Blog entry by Faith Muwar Mpara
Three years ago, I applied for the role of the Sales Development Representative with Crossover. Before this time, I had been doing the job of a Sales Representative with New Generation Technologies. And had learned the famous rule “sell the benefits to the user and not the product features”. But guess what, I was the passionate Engineer. Totally obsessed with my products and had gone around selling the amaaaaaaaaaaaazing features . It was just a rule and we could flout it depending on atmospheric temperature and pressure. By the way, I still got some results; the first Anglo-Saxon secondary school in Cameroon used our Scholar. Few months into business and our Scholar was managing records for thousands of students and saving manual hours for teachers and school administrators. This is not a story about Scholar, but I hope you get the background.
A scenario with water
Now I want us to really look at what this could look like in real life. Imagine two people selling pure water while it’s very sunny and people are likely to be thirsty. Person A shouts “This water is amazing. Every molecule of this water has two amazing Hydrogen atoms and an extraordinary oxygen atom. As if this was not enough, oxygen and hydrogen are linked by the famous covalent bond in this relationship. You owe it to yourself to have a taste of H2O.” Now, Person B goes “Quench your thirst, stay hydrated and be effective on your job with this spring fresh water”. While person A goes for the features, person B pushes with the benefits. Person A even gives you the luxury of recalling junior secondary chemistry 😊(whether you like it or not). Guess which one I will be most tempted to buy. I hope you’re not disappointed, but who I choose will probably depend on what I ate, what side of the bed I used in the morning, my mood and lots of other things that you may not want to know. What option connects better with you?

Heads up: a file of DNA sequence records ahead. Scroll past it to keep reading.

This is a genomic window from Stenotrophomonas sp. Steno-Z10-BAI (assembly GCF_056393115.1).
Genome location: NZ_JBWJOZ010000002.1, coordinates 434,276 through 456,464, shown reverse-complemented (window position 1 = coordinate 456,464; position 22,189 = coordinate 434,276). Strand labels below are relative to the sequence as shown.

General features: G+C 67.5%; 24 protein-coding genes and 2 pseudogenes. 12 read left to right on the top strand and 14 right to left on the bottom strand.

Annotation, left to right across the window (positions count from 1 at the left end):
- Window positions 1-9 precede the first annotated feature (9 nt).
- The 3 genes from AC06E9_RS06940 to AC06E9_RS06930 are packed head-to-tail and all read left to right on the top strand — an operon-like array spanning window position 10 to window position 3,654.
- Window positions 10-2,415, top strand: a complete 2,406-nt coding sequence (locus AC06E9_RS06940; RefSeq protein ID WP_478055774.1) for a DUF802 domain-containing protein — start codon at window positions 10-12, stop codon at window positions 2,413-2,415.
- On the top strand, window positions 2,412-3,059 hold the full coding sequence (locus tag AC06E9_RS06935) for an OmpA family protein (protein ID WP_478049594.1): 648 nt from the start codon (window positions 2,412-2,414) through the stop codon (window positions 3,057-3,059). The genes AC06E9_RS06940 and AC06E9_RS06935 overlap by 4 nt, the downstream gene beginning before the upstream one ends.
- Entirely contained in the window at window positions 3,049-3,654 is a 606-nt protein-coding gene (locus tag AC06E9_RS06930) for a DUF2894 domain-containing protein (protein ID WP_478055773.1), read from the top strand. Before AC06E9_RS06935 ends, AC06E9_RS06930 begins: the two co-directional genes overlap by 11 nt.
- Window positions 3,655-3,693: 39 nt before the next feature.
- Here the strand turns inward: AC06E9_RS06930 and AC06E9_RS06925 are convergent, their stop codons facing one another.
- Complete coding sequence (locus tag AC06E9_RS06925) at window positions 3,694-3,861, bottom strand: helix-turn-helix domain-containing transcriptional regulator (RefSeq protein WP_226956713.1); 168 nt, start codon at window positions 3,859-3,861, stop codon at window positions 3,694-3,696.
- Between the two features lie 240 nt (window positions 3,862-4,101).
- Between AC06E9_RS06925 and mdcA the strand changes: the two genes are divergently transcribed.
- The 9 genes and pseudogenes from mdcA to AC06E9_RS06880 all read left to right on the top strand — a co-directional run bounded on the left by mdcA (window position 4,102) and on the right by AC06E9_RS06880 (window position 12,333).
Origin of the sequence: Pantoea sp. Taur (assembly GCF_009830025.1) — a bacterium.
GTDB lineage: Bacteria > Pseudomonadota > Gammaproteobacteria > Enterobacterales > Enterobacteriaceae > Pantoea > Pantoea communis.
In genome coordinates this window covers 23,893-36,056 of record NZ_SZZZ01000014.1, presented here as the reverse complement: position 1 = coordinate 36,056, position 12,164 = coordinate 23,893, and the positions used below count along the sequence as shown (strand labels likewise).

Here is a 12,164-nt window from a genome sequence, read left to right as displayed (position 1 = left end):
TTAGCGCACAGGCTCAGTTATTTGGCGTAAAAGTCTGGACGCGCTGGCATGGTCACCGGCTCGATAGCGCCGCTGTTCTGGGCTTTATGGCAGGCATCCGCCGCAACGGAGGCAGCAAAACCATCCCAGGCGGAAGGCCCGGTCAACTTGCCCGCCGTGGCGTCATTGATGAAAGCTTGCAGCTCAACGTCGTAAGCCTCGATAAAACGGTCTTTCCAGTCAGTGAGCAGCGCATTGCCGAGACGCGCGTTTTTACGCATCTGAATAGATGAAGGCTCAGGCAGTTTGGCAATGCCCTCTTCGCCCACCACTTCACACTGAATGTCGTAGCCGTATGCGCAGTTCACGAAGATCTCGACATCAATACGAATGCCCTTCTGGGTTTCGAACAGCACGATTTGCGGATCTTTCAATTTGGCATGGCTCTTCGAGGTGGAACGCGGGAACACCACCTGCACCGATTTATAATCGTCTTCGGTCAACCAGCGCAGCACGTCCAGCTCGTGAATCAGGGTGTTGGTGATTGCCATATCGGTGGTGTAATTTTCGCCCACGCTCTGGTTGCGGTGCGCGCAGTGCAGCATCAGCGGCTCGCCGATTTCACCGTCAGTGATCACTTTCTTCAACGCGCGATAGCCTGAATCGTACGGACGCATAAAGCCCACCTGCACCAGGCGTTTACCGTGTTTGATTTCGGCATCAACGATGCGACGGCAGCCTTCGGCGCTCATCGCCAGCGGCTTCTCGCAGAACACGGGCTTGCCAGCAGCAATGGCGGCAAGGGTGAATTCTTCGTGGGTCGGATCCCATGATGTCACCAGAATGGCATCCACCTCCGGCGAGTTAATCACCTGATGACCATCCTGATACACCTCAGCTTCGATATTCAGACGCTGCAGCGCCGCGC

A scenario with a prospective boyfriend/girlfriend
Let’s consider the second case that is probably more common than we may want to admit; dating. Assume that you are a lady on LBS’s busy MBA program. Chuks lengthy emails just hit your inbox at a time when you have not fully recovered from the exam score for Analysis of Business Problems (ABP). Guy A walks up to you and goes; “I am 2m tall, I have a very strong sense of humour, my bank account can fund the state budget for the next 20 years and I am the smartest person you will ever meet. Can we date?”. Guy B walks up to you and says, “You look stressed is everything okay? It’s understandable if this feels awkward to you. We have not talked before and I’ll totally respect your decision if now is not good time. But if there’s anyway that I could be of help, please don’t hesitate to let me know”.
Unfortunately, there are no guarantees
Just like the first case, there is a thousand and one different ways that each of these discussions could proceed. In the first case, the features are prioritised. This does not stop the buyer from connecting perceived benefits. But with the benefits, the buyer is centred and is the driver of the offering.
Sales is natural and conversational. We carryout this activity in our lives every day. There are times when we get obsessed with ourselves and what we have to offer. And there are those times when we sincerely care for the pain of the customer and look for the opportunity to help through our products and/or services. In either case, it is important to consciously design what results you want to get, what experience you want the customer to have throughout the process, and to choose an option that delivers these outcomes.
In subsequent write-ups, I hope to write about; how this relates to company branding and sales of SaaS products.